The news came in an email.
It was 10:01 a.m. on May 1. Graphic designer Andrea Haydon had already been working for four hours when it arrived. She only read a few words before she had to stop.
“I thought I was going to throw up,” Haydon said of news that local architecture firm Ratio Design was eliminating her job, one of about 20 it would cut that day across its four offices.
“I was like, ‘My house. I have a mortgage. I have a car payment. I have student loans. I have a cat to feed. What am I going to do?’”
A Zoom call shortly after (Haydon, who was still crying, kept her camera off) eased her mind just a bit: She received a month-long severance and two months of health insurance. But just like that, she was unemployed.
“I was totally devastated,” she said. “I felt totally lost. I felt like a failure.”
She spent that weekend with her parents at a lake house in Michigan. (“I know how lucky I am,” she emphasized. “Not everyone who goes through something like this has that option.”) And that helped distract her from the shock.
But then she had a big decision: Look for a job or try to make it as an artist.
At first, she tried the former. It seemed the safest bet. “But nobody was really hiring,” she said.
Haydon, a Herron School of Art and Design graduate, did land a few freelance gigs, including one an architect at Ratio helped her get at another firm. That helped build Haydon’s confidence that she could launch her own small company, her own brand, doing fine art and design work.
She began to see her job loss as an opportunity—a scary one, but still a chance to do something new, to build something of her own. And she received inspiring advice from Bill Browne, Ratio’s founder and president, who told her his story about starting Ratio at just 26 years old.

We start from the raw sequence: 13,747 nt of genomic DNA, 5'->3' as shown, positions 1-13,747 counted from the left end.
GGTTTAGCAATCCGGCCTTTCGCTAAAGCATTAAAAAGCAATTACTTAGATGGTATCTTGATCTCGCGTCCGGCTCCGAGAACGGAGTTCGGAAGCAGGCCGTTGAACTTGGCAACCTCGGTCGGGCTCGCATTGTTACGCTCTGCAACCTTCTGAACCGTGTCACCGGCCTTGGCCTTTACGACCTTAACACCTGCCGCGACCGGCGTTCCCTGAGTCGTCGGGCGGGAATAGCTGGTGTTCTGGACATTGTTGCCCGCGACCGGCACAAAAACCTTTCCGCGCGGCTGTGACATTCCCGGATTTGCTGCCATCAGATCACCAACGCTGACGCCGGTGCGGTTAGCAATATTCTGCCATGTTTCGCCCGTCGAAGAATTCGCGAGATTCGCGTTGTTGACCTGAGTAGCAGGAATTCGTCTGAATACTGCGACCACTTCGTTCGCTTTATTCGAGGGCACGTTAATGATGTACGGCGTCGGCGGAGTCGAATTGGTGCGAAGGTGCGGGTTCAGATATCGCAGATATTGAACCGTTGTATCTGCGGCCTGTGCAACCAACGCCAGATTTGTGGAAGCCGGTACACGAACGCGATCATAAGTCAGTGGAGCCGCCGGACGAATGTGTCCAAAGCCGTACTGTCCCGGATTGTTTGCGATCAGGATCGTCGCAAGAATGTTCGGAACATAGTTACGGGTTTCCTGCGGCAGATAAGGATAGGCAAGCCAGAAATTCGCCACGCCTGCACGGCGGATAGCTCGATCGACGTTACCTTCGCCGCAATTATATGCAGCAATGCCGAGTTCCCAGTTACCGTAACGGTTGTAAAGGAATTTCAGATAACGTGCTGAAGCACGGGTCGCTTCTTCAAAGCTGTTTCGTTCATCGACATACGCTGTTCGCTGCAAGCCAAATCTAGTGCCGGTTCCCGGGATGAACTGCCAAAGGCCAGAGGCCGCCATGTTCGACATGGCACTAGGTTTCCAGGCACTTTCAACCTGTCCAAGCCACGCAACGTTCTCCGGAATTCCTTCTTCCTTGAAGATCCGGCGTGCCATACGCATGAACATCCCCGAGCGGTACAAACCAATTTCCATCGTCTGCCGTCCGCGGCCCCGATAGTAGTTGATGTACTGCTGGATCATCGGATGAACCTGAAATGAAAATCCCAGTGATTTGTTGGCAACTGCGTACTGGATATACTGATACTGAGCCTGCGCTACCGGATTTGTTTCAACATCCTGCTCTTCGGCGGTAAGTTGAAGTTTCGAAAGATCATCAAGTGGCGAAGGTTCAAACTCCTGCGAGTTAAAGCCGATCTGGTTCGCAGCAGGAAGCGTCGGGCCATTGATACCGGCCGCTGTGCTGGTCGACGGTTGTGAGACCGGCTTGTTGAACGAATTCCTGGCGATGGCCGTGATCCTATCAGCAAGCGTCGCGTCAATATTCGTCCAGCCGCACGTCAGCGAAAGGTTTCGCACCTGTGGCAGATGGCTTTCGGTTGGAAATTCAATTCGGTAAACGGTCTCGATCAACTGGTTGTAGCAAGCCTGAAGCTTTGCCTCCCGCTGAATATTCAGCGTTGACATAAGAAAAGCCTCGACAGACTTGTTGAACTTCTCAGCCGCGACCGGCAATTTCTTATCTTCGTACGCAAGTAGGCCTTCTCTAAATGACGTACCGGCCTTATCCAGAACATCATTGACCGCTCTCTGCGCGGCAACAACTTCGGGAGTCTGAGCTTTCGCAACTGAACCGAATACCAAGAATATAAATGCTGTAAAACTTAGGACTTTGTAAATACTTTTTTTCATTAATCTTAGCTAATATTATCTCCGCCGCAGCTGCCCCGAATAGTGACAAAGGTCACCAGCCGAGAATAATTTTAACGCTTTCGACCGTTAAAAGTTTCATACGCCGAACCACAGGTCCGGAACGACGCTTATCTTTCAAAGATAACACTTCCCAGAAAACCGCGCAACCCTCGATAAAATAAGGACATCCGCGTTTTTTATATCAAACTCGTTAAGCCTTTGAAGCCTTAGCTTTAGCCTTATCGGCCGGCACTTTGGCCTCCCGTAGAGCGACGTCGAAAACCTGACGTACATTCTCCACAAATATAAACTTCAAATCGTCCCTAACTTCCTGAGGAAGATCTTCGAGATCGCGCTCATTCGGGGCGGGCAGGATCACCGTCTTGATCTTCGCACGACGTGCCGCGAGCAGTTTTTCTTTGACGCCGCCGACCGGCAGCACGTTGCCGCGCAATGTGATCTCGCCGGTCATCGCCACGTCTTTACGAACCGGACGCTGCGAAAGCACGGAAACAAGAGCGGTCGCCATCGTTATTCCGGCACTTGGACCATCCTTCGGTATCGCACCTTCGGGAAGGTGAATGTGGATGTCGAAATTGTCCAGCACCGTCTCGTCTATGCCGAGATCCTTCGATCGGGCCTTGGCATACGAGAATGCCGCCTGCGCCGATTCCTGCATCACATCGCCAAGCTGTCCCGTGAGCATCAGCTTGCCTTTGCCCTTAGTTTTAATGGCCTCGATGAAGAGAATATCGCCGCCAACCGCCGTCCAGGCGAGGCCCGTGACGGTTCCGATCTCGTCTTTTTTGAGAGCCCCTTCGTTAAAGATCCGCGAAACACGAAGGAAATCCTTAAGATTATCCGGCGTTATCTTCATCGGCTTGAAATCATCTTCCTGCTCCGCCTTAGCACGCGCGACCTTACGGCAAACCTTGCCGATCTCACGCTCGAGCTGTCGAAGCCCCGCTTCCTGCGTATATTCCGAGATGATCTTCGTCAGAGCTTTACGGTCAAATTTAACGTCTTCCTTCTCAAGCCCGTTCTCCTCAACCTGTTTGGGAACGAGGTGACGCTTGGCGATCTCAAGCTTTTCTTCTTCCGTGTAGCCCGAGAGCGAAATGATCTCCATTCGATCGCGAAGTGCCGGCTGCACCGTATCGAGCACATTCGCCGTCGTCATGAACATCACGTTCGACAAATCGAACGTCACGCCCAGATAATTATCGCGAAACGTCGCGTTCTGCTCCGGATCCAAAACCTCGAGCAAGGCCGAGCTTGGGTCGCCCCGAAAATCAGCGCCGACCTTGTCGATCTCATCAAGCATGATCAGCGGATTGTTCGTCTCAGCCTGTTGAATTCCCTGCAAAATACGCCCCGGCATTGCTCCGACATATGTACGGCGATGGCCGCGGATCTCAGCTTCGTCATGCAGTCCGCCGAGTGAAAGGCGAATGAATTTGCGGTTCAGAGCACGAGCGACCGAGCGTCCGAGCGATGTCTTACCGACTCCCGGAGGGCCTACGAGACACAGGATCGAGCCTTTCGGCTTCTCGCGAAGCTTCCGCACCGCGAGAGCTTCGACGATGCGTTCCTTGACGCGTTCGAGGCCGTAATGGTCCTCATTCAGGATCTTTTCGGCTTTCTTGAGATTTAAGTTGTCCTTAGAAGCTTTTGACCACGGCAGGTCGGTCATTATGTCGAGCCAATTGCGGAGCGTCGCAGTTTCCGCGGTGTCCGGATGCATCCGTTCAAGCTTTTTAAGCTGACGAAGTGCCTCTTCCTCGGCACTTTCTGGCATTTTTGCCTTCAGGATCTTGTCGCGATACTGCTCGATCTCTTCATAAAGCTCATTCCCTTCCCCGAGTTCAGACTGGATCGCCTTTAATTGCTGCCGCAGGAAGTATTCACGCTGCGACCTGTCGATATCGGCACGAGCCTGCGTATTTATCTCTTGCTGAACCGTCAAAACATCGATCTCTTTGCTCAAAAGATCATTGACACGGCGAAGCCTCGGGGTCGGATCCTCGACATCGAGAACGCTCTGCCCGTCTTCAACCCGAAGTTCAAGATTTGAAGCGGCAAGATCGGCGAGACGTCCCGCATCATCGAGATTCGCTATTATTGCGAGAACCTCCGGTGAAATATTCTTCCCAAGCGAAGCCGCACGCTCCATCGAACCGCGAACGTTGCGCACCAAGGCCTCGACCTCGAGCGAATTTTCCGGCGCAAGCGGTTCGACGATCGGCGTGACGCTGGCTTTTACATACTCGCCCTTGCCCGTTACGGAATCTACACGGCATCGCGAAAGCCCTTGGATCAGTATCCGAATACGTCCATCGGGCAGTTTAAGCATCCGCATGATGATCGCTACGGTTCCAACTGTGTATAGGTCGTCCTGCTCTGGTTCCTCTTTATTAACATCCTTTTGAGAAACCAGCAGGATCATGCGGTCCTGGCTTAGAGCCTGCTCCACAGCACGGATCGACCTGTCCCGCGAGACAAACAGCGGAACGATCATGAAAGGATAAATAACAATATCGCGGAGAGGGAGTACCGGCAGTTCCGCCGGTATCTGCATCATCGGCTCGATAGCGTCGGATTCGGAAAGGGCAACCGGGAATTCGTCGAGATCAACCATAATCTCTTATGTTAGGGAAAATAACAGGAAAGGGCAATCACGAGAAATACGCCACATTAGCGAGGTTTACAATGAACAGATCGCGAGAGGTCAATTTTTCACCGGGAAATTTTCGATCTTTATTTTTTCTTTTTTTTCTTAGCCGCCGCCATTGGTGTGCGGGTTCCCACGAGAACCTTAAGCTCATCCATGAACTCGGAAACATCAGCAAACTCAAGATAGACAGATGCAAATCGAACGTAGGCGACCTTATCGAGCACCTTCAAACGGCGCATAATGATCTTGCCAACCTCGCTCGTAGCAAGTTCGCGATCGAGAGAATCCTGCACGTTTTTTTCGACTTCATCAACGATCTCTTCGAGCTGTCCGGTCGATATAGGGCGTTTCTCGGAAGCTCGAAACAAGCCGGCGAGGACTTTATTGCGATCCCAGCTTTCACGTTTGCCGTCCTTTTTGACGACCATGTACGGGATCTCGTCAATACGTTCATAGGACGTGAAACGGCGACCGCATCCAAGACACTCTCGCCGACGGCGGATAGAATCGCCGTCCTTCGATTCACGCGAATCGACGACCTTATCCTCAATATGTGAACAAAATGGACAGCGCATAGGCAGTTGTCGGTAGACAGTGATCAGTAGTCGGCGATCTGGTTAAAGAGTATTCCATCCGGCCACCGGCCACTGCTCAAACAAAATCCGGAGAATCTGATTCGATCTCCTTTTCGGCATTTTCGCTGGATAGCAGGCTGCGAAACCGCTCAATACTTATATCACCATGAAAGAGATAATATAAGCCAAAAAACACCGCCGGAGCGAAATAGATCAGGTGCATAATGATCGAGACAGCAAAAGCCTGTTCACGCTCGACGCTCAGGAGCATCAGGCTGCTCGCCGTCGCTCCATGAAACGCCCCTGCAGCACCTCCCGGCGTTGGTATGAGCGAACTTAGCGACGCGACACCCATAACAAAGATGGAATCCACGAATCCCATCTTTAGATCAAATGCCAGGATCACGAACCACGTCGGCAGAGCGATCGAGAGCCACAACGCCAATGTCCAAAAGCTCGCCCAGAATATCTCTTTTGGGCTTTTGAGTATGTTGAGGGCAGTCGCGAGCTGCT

“I just thought: ‘I’m going to freaking go for it,’” she said. “I could be mad at [Ratio], but this is a blessing in disguise. This is the universe working for me and this is what I’ve always wanted.”
So she launched Studio Haydon LLC. From her cozy home in Garfield Park—with Karl the cat by her side—she is taking painting commissions (people, homes, you name it), designing for organizations by contract, and making and selling pottery. She even completed a mural for the city of Noblesville, her hometown.
It’s not enough work yet to make up for her lost salary, which was roughly $50,000. That means she still qualifies for unemployment benefits. She’s thankful the payments are still available as she gets back on her feet.
Those feelings of failure still lurk in the background, causing her to lose sleep and have doubts sometimes. She doesn’t have health insurance at the moment. She’s not contributing to her retirement. But her confidence is growing.
“It’s a leap of faith,” she said. “But I’m a hustler. I’m a pretty hard worker. I have a feeling it’ll work out, but if not, I’ll go work on a farm, or, I don’t know, maybe do design work again. But I think I’m going to try to avoid the office thing again for a while.”•